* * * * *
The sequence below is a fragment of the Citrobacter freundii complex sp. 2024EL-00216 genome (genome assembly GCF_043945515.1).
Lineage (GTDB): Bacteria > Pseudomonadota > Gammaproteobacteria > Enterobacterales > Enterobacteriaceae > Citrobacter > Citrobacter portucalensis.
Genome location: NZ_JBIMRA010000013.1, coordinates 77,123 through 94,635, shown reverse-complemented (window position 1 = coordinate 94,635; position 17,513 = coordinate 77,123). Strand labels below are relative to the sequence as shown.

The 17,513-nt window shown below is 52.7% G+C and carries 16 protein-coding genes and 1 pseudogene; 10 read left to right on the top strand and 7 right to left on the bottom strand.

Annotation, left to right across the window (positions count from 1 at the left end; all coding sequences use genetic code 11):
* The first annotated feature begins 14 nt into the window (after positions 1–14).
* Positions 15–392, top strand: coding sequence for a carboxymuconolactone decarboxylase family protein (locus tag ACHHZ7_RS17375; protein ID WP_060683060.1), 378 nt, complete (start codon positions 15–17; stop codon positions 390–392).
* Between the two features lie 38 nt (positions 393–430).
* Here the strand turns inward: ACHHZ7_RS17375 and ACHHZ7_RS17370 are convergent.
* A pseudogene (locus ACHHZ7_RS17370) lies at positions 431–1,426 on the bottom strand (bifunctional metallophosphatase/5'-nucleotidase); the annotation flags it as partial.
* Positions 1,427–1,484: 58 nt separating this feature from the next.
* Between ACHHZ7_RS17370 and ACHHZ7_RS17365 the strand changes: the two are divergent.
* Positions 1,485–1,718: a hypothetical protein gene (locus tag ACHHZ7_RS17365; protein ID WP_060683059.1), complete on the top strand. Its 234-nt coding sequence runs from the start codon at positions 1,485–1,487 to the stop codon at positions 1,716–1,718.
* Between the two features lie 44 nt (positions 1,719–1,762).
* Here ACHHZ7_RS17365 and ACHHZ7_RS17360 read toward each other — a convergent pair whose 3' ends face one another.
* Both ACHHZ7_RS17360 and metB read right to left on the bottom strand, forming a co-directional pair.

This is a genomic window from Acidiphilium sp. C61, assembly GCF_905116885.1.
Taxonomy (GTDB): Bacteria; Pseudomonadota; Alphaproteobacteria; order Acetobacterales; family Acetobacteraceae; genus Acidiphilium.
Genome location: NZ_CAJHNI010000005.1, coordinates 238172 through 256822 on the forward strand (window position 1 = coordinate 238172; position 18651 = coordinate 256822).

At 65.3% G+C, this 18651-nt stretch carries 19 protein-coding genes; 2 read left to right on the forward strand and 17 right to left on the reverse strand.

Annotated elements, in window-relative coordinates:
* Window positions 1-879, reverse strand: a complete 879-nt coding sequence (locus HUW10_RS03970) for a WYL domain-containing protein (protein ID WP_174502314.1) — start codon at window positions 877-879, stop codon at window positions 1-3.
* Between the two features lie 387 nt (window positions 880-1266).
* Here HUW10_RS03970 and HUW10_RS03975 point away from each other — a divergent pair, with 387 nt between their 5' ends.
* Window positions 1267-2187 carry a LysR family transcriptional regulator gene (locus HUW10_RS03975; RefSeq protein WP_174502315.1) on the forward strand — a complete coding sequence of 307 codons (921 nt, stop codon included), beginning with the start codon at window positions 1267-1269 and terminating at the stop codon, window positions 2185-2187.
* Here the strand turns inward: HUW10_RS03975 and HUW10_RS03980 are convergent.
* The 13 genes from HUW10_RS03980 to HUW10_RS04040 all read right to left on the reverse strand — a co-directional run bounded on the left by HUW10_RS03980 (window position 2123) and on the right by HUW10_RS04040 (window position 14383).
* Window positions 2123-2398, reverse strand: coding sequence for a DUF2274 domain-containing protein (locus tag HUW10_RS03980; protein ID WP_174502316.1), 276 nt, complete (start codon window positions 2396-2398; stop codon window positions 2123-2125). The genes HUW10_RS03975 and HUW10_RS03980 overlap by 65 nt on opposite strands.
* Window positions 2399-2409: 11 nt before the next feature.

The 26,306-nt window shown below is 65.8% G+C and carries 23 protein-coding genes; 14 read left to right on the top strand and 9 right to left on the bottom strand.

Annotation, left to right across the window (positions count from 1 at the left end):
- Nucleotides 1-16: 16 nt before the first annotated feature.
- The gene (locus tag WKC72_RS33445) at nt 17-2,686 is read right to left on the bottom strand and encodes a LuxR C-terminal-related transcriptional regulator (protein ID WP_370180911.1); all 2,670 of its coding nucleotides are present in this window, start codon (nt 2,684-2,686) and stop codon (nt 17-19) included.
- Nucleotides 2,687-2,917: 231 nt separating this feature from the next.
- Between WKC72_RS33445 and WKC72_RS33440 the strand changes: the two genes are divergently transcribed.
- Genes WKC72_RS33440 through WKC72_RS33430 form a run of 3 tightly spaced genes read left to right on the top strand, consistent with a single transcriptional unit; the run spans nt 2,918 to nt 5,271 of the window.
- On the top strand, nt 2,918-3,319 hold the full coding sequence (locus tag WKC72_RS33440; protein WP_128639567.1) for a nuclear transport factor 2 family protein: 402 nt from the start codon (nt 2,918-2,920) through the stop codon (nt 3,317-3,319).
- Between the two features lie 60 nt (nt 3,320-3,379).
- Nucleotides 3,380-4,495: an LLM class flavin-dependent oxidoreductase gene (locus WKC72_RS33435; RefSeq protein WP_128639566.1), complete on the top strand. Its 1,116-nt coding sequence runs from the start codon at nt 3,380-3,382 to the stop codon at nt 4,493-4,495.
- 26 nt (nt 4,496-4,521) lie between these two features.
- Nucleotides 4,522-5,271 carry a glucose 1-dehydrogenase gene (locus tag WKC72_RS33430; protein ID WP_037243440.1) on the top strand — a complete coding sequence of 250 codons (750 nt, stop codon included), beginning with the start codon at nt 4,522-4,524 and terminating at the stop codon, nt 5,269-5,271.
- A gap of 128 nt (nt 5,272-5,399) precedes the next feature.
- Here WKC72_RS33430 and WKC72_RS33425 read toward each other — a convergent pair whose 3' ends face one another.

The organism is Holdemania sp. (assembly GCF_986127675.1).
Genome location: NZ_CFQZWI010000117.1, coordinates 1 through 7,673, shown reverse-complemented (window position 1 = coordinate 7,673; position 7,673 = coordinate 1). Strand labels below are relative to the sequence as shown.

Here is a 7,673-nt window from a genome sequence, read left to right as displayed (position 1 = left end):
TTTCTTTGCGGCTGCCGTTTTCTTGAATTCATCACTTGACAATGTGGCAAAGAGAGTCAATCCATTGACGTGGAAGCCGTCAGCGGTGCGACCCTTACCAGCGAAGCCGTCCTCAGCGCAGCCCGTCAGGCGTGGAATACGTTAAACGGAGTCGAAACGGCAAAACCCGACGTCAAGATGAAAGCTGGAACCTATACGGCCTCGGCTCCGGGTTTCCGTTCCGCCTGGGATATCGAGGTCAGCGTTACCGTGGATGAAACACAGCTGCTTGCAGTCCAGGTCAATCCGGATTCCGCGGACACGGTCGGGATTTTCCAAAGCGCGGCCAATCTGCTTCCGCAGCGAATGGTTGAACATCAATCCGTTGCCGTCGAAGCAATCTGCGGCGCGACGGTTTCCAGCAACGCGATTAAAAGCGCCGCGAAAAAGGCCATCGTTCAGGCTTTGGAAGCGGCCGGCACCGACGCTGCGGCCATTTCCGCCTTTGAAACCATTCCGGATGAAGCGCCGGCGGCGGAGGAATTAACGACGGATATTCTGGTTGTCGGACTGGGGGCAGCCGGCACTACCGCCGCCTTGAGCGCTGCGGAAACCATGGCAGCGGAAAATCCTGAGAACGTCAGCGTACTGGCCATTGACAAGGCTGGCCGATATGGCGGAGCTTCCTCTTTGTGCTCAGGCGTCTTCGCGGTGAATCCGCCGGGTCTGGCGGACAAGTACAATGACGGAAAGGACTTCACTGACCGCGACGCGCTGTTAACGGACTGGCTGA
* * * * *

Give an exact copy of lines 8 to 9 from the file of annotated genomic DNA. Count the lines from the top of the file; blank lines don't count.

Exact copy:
* Between the two features lie 38 nt (positions 393–430).
* Here the strand turns inward: ACHHZ7_RS17375 and ACHHZ7_RS17370 are convergent.